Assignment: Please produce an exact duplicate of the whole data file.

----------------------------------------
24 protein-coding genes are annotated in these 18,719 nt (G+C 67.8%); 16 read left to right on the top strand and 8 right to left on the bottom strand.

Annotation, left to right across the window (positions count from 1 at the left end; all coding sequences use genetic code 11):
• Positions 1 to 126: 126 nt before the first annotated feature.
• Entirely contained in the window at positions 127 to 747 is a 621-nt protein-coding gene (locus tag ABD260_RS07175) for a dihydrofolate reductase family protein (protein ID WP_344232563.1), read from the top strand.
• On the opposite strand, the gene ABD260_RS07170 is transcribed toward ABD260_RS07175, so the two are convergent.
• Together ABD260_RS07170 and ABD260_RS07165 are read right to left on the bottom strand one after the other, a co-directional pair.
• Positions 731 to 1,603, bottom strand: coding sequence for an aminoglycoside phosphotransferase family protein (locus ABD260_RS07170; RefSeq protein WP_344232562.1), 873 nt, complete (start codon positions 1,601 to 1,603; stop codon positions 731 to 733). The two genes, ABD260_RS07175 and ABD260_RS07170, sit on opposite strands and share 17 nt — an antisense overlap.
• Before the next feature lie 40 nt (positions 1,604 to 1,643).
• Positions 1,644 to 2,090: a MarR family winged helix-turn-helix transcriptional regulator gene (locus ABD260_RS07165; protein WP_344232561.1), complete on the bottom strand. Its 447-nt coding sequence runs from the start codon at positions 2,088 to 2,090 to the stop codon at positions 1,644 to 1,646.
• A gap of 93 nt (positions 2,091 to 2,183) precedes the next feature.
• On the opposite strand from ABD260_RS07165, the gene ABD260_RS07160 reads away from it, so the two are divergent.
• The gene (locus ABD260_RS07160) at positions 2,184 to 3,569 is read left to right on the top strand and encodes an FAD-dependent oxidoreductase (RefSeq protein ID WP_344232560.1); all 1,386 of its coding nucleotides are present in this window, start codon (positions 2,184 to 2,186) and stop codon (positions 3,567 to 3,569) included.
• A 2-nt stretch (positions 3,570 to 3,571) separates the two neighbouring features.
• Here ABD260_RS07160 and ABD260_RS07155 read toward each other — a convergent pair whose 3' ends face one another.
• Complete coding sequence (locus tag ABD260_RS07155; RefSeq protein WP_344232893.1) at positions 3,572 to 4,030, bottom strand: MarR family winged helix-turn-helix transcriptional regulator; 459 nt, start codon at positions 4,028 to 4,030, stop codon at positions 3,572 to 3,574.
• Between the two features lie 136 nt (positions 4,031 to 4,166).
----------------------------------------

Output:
24 protein-coding genes are annotated in these 18,719 nt (G+C 67.8%); 16 read left to right on the top strand and 8 right to left on the bottom strand.

Annotation, left to right across the window (positions count from 1 at the left end; all coding sequences use genetic code 11):
• Positions 1 to 126: 126 nt before the first annotated feature.
• Entirely contained in the window at positions 127 to 747 is a 621-nt protein-coding gene (locus tag ABD260_RS07175) for a dihydrofolate reductase family protein (protein ID WP_344232563.1), read from the top strand.
• On the opposite strand, the gene ABD260_RS07170 is transcribed toward ABD260_RS07175, so the two are convergent.
• Together ABD260_RS07170 and ABD260_RS07165 are read right to left on the bottom strand one after the other, a co-directional pair.
• Positions 731 to 1,603, bottom strand: coding sequence for an aminoglycoside phosphotransferase family protein (locus ABD260_RS07170; RefSeq protein WP_344232562.1), 873 nt, complete (start codon positions 1,601 to 1,603; stop codon positions 731 to 733). The two genes, ABD260_RS07175 and ABD260_RS07170, sit on opposite strands and share 17 nt — an antisense overlap.
• Before the next feature lie 40 nt (positions 1,604 to 1,643).
• Positions 1,644 to 2,090: a MarR family winged helix-turn-helix transcriptional regulator gene (locus ABD260_RS07165; protein WP_344232561.1), complete on the bottom strand. Its 447-nt coding sequence runs from the start codon at positions 2,088 to 2,090 to the stop codon at positions 1,644 to 1,646.
• A gap of 93 nt (positions 2,091 to 2,183) precedes the next feature.
• On the opposite strand from ABD260_RS07165, the gene ABD260_RS07160 reads away from it, so the two are divergent.
• The gene (locus ABD260_RS07160) at positions 2,184 to 3,569 is read left to right on the top strand and encodes an FAD-dependent oxidoreductase (RefSeq protein ID WP_344232560.1); all 1,386 of its coding nucleotides are present in this window, start codon (positions 2,184 to 2,186) and stop codon (positions 3,567 to 3,569) included.
• A 2-nt stretch (positions 3,570 to 3,571) separates the two neighbouring features.
• Here ABD260_RS07160 and ABD260_RS07155 read toward each other — a convergent pair whose 3' ends face one another.
• Complete coding sequence (locus tag ABD260_RS07155; RefSeq protein WP_344232893.1) at positions 3,572 to 4,030, bottom strand: MarR family winged helix-turn-helix transcriptional regulator; 459 nt, start codon at positions 4,028 to 4,030, stop codon at positions 3,572 to 3,574.
• Between the two features lie 136 nt (positions 4,031 to 4,166).